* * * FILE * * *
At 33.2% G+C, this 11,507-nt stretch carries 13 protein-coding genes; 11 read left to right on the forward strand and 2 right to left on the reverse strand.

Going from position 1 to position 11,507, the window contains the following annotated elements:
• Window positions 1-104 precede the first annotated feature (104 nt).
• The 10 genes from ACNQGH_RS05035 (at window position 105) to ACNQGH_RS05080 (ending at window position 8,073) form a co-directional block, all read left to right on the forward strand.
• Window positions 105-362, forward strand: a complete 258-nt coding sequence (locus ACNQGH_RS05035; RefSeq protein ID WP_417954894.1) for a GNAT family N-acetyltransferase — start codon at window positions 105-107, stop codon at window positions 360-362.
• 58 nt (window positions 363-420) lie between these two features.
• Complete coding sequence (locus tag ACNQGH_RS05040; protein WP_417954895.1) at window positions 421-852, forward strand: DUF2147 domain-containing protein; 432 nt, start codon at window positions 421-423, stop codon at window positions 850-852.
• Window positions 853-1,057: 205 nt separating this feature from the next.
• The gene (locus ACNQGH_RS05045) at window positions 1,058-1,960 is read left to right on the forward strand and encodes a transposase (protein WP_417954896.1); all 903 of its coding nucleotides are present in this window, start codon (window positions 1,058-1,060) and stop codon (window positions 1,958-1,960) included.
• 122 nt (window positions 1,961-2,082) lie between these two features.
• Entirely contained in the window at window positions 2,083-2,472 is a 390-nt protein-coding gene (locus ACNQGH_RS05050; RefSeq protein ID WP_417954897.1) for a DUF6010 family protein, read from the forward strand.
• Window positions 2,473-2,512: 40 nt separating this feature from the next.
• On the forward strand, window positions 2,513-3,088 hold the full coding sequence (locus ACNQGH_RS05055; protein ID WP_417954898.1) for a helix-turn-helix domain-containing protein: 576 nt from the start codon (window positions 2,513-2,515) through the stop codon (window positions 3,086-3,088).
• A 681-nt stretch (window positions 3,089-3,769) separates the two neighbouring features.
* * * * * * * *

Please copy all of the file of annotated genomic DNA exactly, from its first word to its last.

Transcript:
At 33.2% G+C, this 11,507-nt stretch carries 13 protein-coding genes; 11 read left to right on the forward strand and 2 right to left on the reverse strand.

Going from position 1 to position 11,507, the window contains the following annotated elements:
• Window positions 1-104 precede the first annotated feature (104 nt).
• The 10 genes from ACNQGH_RS05035 (at window position 105) to ACNQGH_RS05080 (ending at window position 8,073) form a co-directional block, all read left to right on the forward strand.
• Window positions 105-362, forward strand: a complete 258-nt coding sequence (locus ACNQGH_RS05035; RefSeq protein ID WP_417954894.1) for a GNAT family N-acetyltransferase — start codon at window positions 105-107, stop codon at window positions 360-362.
• 58 nt (window positions 363-420) lie between these two features.
• Complete coding sequence (locus tag ACNQGH_RS05040; protein WP_417954895.1) at window positions 421-852, forward strand: DUF2147 domain-containing protein; 432 nt, start codon at window positions 421-423, stop codon at window positions 850-852.
• Window positions 853-1,057: 205 nt separating this feature from the next.
• The gene (locus ACNQGH_RS05045) at window positions 1,058-1,960 is read left to right on the forward strand and encodes a transposase (protein WP_417954896.1); all 903 of its coding nucleotides are present in this window, start codon (window positions 1,058-1,060) and stop codon (window positions 1,958-1,960) included.
• 122 nt (window positions 1,961-2,082) lie between these two features.
• Entirely contained in the window at window positions 2,083-2,472 is a 390-nt protein-coding gene (locus ACNQGH_RS05050; RefSeq protein ID WP_417954897.1) for a DUF6010 family protein, read from the forward strand.
• Window positions 2,473-2,512: 40 nt separating this feature from the next.
• On the forward strand, window positions 2,513-3,088 hold the full coding sequence (locus ACNQGH_RS05055; protein ID WP_417954898.1) for a helix-turn-helix domain-containing protein: 576 nt from the start codon (window positions 2,513-2,515) through the stop codon (window positions 3,086-3,088).
• A 681-nt stretch (window positions 3,089-3,769) separates the two neighbouring features.